Back Door Woman Blues by Scrapper Blackwell show-cases the blues-man's impressive fingerpicking skills. Played in dropped D tuning, the rhythmic alternating bass pattern is broken up by inventive single string runs and unusual percussive techniques.
The keyword here is variety - Blackwell was the musical partner of Leroy Carr, and his musical abilities were no-doubt stretched by accompanying the blues piano player. The piano is much more complex with a bigger range, challenging for a guitar player to deliver the same rich variety.
Reverend Gary Davis was the undisputed King of blues fingerpicking. Any style was at his command, but he preferred to play Gospel in his later years. Death Don't Have No Mercy is a dark piece starkly explaining the painful truth for all of us - Death is coming and you'd better get ready chil'en! It's played in regular tuning with plenty of simple but doleful minor chords. The fingerpicking detail is slow, so it's a great song to get into the Reverend's playing style.
From the ragtime and gospel king to the Delta Blues King, Robert Johnson. I chose a bottleneck tune for this example of Johnson's work. As with many of his songs, it isn't particularly complex, but emotional intensity is what we're trying to capture in copying Johnson's style. Open G is a wonderful tuning for bottleneck and this slow-pace thriller will take you back to the roots of the blues.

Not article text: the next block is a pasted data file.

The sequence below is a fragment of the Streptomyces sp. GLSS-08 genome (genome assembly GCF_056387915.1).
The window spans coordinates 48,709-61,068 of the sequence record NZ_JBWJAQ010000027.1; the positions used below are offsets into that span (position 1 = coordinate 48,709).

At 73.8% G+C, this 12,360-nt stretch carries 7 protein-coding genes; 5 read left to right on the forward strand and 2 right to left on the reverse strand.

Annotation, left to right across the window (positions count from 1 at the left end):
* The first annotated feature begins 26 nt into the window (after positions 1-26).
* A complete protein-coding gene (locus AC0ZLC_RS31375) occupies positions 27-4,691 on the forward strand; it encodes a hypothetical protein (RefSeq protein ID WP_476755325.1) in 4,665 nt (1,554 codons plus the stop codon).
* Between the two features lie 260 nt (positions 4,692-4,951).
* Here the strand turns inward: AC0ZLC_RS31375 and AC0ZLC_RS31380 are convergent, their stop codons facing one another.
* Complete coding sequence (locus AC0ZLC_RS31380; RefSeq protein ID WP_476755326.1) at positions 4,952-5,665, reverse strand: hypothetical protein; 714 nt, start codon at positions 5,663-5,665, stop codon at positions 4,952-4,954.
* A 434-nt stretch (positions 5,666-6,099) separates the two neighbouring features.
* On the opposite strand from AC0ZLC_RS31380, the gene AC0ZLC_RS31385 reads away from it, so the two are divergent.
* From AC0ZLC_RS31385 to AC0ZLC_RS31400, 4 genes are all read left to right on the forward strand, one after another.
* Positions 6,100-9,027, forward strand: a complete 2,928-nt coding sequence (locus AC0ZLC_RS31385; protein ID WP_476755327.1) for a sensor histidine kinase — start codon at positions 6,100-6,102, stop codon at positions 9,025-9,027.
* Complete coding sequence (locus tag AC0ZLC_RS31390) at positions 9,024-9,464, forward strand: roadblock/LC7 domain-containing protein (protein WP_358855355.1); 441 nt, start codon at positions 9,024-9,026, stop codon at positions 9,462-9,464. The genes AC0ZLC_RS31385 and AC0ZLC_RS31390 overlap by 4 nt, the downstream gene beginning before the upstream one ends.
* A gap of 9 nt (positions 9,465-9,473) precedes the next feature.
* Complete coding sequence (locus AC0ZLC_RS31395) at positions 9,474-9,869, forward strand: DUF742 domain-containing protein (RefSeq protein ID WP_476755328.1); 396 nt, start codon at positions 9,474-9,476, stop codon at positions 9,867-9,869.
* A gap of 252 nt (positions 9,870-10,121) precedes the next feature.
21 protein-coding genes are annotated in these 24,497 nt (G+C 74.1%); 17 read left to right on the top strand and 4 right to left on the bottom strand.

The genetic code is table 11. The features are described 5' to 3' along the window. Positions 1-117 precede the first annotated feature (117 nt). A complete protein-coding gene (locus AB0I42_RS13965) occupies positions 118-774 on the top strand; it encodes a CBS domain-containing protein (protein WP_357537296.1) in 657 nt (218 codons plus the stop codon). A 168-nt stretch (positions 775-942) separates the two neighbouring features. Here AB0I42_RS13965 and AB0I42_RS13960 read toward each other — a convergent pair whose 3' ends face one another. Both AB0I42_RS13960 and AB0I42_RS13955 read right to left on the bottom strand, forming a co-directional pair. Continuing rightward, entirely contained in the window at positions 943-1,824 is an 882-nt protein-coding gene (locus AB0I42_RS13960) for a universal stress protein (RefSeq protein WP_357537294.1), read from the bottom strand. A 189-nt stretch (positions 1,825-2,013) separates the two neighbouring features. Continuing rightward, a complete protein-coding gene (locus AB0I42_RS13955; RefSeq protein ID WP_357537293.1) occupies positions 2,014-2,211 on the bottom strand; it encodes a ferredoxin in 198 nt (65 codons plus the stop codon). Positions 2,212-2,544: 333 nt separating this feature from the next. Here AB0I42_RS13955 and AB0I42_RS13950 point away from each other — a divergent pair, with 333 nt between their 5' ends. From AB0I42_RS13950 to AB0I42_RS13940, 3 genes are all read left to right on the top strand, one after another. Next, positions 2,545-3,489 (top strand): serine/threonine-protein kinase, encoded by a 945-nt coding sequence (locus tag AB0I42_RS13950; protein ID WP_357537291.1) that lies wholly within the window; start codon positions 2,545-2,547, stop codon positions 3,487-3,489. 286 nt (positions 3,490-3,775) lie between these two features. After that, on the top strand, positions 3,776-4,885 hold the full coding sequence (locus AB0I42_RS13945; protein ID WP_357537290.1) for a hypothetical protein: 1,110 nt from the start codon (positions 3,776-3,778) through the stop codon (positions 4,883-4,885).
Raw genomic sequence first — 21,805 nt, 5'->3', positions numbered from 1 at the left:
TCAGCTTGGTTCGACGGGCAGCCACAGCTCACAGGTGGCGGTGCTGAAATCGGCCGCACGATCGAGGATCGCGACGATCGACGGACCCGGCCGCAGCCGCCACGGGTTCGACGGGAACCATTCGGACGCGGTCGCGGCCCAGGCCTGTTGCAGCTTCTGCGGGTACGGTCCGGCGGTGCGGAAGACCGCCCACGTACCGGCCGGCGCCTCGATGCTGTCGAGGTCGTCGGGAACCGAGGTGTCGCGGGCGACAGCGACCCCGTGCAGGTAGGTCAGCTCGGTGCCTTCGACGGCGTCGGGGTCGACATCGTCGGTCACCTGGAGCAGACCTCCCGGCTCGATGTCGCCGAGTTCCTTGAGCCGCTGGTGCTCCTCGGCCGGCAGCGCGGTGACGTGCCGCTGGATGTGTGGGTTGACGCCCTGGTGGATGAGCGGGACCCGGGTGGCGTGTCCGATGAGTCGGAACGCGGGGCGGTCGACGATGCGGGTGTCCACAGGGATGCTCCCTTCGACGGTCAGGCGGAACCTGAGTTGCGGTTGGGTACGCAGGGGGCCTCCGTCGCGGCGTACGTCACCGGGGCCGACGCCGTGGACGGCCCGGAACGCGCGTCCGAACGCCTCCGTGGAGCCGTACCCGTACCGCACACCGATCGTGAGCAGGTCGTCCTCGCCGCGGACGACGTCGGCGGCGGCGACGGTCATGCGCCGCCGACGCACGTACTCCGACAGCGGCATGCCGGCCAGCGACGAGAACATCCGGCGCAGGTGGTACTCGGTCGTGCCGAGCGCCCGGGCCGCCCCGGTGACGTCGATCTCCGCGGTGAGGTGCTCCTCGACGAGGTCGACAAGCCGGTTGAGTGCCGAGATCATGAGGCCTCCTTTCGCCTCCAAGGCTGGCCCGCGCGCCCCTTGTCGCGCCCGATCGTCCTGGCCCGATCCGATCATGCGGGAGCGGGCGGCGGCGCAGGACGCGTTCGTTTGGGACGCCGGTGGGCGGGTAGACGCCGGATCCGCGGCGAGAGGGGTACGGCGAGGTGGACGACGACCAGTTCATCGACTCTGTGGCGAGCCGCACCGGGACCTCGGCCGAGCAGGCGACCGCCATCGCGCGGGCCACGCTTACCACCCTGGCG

Ragged and Dirty by William Moore is one of those songs that stands alone. It doesn't seem to have a genre are fingerpicking style associated with it. I would say it's kind of slow Piedmont, a bit like Floyd Council's work, as the feel is 'raggie', but the pattern is unusual with some inventive finger strokes used to create a unique sound. It's in regular tuning with the capo on the 4th fret. Not only does this suit most voices, but it gives it a feel very different from when it's played lower down the neck.
Guitar Chimes is a very detailed lesson demonstrating every verse of of this great instrumental. I transcribed this piece in it's entirety as it seems to contain every lick and trick that Blind Blake was famous for - have fun!
The last song in this pack is How Long Blues by Leroy Carr. It's a great piece to play around with and it was a staple part of my repertoire. It's a simple chord structure and leaves plenty of room for improvisation.
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Blues Guitar lessons from a top Truefire guitar instructor (Jim Bruce was voted N°2 Internet Guitar Instructor by Truefire in 2013).